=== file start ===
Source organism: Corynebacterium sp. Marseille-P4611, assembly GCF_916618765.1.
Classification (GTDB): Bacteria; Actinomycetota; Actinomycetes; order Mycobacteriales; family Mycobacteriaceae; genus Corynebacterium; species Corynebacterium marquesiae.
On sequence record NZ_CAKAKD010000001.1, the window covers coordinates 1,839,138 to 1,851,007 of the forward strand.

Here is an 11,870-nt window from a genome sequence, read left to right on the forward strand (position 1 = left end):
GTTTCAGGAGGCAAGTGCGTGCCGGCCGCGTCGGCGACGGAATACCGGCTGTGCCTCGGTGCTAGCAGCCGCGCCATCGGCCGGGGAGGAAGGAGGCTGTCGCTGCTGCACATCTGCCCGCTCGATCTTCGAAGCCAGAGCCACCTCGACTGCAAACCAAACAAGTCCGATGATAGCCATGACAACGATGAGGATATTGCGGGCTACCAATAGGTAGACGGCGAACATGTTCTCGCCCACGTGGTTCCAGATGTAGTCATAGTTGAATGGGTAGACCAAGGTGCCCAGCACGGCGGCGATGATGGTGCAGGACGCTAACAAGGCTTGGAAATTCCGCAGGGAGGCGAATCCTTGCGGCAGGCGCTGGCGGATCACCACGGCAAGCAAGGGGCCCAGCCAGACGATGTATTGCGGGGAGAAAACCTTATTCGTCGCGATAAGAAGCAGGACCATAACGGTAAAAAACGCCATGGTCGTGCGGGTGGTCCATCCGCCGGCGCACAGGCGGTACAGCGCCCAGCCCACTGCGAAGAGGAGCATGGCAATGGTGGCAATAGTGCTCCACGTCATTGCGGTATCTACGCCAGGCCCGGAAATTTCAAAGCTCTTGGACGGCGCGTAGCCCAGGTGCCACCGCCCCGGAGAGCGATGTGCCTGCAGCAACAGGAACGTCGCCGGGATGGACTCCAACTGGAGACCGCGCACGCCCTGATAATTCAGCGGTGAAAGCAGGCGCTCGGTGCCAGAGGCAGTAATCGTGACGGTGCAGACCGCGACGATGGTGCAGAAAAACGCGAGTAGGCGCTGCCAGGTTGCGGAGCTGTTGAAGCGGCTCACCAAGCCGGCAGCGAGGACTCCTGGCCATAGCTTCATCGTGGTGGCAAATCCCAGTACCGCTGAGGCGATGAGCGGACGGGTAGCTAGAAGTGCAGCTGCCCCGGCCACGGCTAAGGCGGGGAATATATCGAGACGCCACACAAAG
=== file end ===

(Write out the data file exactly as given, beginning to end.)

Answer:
Source organism: Corynebacterium sp. Marseille-P4611, assembly GCF_916618765.1.
Classification (GTDB): Bacteria; Actinomycetota; Actinomycetes; order Mycobacteriales; family Mycobacteriaceae; genus Corynebacterium; species Corynebacterium marquesiae.
On sequence record NZ_CAKAKD010000001.1, the window covers coordinates 1,839,138 to 1,851,007 of the forward strand.

Here is an 11,870-nt window from a genome sequence, read left to right on the forward strand (position 1 = left end):
GTTTCAGGAGGCAAGTGCGTGCCGGCCGCGTCGGCGACGGAATACCGGCTGTGCCTCGGTGCTAGCAGCCGCGCCATCGGCCGGGGAGGAAGGAGGCTGTCGCTGCTGCACATCTGCCCGCTCGATCTTCGAAGCCAGAGCCACCTCGACTGCAAACCAAACAAGTCCGATGATAGCCATGACAACGATGAGGATATTGCGGGCTACCAATAGGTAGACGGCGAACATGTTCTCGCCCACGTGGTTCCAGATGTAGTCATAGTTGAATGGGTAGACCAAGGTGCCCAGCACGGCGGCGATGATGGTGCAGGACGCTAACAAGGCTTGGAAATTCCGCAGGGAGGCGAATCCTTGCGGCAGGCGCTGGCGGATCACCACGGCAAGCAAGGGGCCCAGCCAGACGATGTATTGCGGGGAGAAAACCTTATTCGTCGCGATAAGAAGCAGGACCATAACGGTAAAAAACGCCATGGTCGTGCGGGTGGTCCATCCGCCGGCGCACAGGCGGTACAGCGCCCAGCCCACTGCGAAGAGGAGCATGGCAATGGTGGCAATAGTGCTCCACGTCATTGCGGTATCTACGCCAGGCCCGGAAATTTCAAAGCTCTTGGACGGCGCGTAGCCCAGGTGCCACCGCCCCGGAGAGCGATGTGCCTGCAGCAACAGGAACGTCGCCGGGATGGACTCCAACTGGAGACCGCGCACGCCCTGATAATTCAGCGGTGAAAGCAGGCGCTCGGTGCCAGAGGCAGTAATCGTGACGGTGCAGACCGCGACGATGGTGCAGAAAAACGCGAGTAGGCGCTGCCAGGTTGCGGAGCTGTTGAAGCGGCTCACCAAGCCGGCAGCGAGGACTCCTGGCCATAGCTTCATCGTGGTGGCAAATCCCAGTACCGCTGAGGCGATGAGCGGACGGGTAGCTAGAAGTGCAGCTGCCCCGGCCACGGCTAAGGCGGGGAATATATCGAGACGCCACACAAAG